The processing device can determine a space between threshold voltage distributions for the memory cell under various operation conditions using a pre-generated look-up table. The look-up table can include a space measured between threshold voltage distributions under various operation conditions such as a write or read count, temperature, and write to write delay time. The space can be measured in terms of a voltage. For example, the processing device can determine a space for the memory cell at a 20,000 write count in an operation environment at 70 F with a minute write to write delay time to be 100 mV. In another example, the processing device can determine, with the same number of write count, a space for the memory cell at the same temperature with an hour write to write delay time to be 25 mV. The look-up table can be programmed during manufacture of the memory sub-system and stored in the local memory of the memory sub-system controller or any other memory accessible by the processing device. In other examples, the processing device can monitor a change or variations in the space between threshold voltage distributions over a period of time under different operation conditions as described above. While monitoring, the processing device can measure the space between threshold voltage distributions using a mathematical model.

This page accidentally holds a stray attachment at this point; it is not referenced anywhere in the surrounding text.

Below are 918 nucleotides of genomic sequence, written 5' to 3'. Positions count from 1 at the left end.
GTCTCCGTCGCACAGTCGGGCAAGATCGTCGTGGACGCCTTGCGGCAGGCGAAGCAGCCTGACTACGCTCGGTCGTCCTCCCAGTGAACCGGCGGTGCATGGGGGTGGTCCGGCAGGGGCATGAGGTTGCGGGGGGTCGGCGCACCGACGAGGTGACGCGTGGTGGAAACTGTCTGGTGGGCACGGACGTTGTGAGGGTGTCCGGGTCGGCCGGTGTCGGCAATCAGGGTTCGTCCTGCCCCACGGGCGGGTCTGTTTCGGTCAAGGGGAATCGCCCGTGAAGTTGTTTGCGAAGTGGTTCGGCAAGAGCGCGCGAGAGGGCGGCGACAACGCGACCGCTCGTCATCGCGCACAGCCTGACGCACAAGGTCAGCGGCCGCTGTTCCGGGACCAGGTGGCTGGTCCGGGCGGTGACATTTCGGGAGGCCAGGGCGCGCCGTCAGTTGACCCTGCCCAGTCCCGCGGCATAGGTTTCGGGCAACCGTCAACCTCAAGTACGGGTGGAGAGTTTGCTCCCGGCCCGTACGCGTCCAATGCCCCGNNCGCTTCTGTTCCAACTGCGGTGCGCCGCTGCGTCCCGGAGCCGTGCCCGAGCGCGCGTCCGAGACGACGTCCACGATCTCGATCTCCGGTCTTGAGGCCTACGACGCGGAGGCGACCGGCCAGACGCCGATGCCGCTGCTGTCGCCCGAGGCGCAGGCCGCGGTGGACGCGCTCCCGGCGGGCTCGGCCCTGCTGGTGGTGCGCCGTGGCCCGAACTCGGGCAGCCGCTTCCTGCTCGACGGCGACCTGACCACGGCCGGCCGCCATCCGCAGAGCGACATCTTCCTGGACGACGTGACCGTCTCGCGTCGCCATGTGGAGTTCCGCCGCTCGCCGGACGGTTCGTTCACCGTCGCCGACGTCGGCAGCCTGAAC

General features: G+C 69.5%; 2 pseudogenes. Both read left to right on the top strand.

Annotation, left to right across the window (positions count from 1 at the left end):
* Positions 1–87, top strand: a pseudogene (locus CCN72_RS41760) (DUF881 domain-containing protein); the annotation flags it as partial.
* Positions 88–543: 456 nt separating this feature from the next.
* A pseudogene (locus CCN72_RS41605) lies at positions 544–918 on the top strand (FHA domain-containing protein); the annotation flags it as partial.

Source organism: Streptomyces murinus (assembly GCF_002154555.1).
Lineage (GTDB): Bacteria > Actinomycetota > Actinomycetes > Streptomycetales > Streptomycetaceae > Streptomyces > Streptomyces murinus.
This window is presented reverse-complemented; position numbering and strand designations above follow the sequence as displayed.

After determining the plurality of spaces, the processing device can determine the plurality of test demarcation voltages spanning a voltage range that corresponds to a difference in the plurality of spaces and that includes the current demarcation voltage. In one implementation, the processing device can determine the difference in the plurality of spaces based on the largest and smallest space from the plurality of spaces. Thus, the difference in the spaces can correspond to a difference between the largest and smallest space between threshold voltage distributions. As such, the difference in the space can represent an amount of variations in the space based on the assumption that the memory cell can be under various operation conditions. The processing device can determine a voltage range based on the current demarcation voltage and the difference in the space. The processing device can select a voltage range that covers the current demarcation voltage but has a width corresponding to the difference in the space. For example, the processing device can determine the largest space between threshold voltage distributions as 100 mV and the smallest as 25 mV. Accordingly, the processing device can calculate the difference as 75 mV. The processing device can also determine that the current demarcation voltage is set to be 0V as a default. Then, the processing device can determine the voltage range to be from −50 mV to 25 mV. In another example, the processing device can select a voltage range having the current demarcation voltage in the middle of the range.